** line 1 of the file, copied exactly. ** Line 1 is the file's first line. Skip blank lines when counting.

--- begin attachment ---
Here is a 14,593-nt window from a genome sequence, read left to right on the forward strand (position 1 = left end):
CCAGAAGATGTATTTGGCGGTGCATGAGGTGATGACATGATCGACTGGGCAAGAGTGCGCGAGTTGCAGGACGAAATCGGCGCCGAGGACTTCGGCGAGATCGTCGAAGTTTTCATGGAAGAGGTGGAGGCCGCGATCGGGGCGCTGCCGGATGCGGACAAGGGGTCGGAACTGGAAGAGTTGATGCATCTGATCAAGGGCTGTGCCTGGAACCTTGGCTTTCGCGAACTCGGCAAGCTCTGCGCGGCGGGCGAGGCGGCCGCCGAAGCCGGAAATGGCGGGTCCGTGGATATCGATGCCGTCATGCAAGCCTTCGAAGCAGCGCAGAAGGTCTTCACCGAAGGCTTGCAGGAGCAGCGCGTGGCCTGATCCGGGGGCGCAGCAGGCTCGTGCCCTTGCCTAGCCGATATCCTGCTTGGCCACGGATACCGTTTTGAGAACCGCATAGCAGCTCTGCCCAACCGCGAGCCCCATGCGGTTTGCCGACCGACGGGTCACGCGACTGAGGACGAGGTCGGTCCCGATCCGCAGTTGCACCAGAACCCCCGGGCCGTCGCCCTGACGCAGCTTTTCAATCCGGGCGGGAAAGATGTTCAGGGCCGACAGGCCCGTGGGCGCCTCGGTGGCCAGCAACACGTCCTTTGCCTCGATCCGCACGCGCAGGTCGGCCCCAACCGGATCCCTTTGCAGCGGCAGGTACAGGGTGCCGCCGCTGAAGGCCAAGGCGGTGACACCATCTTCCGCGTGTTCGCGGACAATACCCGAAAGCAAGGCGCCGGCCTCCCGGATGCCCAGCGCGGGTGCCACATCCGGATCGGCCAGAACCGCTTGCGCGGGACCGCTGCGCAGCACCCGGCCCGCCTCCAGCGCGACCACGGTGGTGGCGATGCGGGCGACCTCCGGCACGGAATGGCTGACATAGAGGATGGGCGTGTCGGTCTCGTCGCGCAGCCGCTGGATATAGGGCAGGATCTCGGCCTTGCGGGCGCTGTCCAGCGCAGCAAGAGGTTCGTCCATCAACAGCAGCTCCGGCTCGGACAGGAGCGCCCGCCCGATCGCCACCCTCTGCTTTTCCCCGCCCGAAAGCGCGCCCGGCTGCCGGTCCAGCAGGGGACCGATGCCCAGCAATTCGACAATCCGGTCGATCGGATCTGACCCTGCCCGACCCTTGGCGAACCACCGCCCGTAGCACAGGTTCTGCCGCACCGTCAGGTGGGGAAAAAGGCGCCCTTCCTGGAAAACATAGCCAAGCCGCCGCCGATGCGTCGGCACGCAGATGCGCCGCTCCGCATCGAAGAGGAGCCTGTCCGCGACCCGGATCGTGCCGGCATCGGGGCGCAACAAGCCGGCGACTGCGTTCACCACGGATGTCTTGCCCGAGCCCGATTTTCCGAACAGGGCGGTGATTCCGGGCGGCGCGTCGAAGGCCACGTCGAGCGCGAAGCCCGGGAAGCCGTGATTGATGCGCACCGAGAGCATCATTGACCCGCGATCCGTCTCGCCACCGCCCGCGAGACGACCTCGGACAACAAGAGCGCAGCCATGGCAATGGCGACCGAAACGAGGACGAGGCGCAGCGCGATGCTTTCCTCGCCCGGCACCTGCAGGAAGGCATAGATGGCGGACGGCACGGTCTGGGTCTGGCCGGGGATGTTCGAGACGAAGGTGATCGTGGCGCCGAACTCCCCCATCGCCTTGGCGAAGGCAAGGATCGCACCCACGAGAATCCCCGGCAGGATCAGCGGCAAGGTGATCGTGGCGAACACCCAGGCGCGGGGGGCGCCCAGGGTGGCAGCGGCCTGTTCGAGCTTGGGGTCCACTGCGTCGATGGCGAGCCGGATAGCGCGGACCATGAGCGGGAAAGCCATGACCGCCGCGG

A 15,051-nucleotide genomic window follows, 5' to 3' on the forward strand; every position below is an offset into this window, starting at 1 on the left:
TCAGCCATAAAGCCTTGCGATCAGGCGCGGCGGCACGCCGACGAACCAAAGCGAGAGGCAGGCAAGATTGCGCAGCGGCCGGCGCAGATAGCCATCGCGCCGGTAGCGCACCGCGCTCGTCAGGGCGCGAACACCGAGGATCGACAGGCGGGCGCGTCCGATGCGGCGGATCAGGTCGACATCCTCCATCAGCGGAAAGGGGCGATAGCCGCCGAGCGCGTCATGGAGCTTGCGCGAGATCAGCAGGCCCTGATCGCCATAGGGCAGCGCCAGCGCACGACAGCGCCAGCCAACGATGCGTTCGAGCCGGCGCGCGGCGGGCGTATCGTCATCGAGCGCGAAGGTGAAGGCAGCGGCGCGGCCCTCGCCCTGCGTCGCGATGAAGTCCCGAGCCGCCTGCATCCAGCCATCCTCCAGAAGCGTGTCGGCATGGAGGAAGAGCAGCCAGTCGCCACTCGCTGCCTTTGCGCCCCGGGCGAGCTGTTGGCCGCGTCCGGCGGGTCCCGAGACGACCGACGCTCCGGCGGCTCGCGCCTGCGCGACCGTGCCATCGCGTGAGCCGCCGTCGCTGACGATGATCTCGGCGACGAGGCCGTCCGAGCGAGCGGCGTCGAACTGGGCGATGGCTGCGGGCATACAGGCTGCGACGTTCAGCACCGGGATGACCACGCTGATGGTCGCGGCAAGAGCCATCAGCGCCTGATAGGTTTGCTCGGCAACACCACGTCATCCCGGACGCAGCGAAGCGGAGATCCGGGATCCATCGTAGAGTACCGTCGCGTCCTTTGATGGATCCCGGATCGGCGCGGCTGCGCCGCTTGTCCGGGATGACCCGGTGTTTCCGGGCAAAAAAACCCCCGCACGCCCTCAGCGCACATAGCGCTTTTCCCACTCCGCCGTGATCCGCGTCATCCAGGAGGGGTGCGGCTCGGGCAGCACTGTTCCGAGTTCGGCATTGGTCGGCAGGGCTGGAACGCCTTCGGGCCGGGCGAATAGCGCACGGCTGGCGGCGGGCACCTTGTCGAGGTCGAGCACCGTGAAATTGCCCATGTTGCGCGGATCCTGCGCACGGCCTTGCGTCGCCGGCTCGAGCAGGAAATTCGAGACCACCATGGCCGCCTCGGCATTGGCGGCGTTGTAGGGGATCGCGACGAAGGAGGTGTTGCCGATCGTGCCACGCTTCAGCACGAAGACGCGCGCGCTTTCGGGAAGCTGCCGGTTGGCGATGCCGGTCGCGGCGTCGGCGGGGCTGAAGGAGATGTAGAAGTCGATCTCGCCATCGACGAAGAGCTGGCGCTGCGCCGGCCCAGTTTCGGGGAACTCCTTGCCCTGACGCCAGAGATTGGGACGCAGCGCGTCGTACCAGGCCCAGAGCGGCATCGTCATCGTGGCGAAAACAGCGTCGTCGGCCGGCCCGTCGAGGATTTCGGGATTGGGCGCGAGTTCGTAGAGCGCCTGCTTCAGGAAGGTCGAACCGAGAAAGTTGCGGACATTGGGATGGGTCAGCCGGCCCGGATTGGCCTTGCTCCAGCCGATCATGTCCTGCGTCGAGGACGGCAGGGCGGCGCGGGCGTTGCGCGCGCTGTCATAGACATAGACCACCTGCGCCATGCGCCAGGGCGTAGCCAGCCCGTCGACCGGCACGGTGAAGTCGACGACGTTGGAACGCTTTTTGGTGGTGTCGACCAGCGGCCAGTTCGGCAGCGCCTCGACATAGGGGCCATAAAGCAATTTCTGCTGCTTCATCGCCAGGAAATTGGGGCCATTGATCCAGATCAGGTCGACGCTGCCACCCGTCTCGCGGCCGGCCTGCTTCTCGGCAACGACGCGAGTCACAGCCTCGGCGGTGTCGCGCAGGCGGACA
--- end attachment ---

Here is a 14,593-nt window from a genome sequence, read left to right on the forward strand (position 1 = left end):